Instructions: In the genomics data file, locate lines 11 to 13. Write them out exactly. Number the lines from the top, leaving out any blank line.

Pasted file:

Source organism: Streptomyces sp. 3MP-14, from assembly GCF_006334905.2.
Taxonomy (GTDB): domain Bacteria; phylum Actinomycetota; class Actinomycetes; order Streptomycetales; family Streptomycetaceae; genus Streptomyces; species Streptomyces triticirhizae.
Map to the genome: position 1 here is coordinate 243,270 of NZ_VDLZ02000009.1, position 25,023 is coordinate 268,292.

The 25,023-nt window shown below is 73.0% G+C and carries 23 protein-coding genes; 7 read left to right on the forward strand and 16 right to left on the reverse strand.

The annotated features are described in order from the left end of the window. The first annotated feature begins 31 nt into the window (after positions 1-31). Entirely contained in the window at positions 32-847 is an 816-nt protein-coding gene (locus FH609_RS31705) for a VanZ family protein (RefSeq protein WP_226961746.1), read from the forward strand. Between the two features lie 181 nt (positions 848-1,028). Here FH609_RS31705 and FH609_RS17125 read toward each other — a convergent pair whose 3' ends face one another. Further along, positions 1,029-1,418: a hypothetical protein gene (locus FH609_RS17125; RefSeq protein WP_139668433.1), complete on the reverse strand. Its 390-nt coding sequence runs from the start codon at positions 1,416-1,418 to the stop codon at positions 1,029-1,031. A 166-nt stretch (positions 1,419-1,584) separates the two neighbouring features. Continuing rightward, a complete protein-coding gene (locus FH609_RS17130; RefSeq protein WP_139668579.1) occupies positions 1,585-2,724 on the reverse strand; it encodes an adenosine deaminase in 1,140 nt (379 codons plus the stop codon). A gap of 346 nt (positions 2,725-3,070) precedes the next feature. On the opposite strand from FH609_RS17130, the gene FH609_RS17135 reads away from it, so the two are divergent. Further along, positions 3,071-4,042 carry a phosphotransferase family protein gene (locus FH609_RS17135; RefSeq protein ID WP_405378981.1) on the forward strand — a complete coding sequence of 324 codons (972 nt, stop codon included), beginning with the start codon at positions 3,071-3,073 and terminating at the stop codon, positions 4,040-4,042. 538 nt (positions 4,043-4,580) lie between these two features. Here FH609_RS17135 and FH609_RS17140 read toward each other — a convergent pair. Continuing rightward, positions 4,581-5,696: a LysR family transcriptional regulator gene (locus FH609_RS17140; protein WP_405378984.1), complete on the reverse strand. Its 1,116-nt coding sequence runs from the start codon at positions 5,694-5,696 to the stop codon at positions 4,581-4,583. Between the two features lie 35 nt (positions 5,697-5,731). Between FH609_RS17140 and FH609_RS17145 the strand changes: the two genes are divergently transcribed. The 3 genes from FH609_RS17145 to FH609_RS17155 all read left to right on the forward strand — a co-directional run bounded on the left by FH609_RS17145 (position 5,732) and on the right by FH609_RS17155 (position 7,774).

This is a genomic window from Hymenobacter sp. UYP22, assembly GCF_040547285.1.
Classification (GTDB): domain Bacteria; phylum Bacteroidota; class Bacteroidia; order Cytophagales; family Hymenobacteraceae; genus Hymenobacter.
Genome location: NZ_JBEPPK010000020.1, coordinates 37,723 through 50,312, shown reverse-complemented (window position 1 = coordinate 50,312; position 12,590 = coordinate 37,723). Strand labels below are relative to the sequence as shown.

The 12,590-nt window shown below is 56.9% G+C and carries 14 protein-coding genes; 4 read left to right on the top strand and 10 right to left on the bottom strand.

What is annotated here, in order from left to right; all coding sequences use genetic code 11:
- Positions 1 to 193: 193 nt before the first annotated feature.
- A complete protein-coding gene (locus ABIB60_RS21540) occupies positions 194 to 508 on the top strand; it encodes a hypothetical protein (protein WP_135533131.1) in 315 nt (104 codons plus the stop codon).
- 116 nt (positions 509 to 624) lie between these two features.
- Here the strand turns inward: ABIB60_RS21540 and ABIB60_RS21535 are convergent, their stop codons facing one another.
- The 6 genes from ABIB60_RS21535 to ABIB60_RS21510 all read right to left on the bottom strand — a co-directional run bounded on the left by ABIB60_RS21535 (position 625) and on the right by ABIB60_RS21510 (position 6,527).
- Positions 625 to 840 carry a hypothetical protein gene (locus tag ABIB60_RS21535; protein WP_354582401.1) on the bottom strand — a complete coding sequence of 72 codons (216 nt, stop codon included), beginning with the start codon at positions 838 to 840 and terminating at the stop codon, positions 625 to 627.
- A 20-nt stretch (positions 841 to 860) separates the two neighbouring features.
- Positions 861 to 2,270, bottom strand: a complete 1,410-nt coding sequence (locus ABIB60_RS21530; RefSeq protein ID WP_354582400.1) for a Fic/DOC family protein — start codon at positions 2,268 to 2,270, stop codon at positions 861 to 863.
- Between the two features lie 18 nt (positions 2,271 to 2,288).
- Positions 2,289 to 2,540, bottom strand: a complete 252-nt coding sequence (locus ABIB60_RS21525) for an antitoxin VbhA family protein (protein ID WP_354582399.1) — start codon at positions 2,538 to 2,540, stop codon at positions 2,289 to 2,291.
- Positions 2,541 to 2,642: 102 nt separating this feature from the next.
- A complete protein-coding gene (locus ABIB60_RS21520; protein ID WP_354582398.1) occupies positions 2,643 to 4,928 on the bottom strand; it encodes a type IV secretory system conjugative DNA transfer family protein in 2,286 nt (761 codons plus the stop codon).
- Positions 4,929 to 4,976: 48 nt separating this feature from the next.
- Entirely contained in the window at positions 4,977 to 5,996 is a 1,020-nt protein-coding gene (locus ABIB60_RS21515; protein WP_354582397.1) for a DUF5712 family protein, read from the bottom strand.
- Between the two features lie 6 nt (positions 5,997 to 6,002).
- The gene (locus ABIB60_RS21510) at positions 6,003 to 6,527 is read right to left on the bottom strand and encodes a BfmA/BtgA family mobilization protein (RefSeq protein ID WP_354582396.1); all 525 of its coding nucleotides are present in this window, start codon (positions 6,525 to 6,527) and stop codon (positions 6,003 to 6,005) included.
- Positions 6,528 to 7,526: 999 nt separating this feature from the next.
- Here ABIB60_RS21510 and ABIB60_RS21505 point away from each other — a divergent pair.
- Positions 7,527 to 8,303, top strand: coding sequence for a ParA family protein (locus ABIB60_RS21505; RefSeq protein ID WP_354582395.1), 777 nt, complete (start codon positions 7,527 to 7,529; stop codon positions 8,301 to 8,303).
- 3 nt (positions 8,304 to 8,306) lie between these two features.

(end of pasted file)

- Positions 1 to 193: 193 nt before the first annotated feature.
- A complete protein-coding gene (locus ABIB60_RS21540) occupies positions 194 to 508 on the top strand; it encodes a hypothetical protein (protein WP_135533131.1) in 315 nt (104 codons plus the stop codon).
- 116 nt (positions 509 to 624) lie between these two features.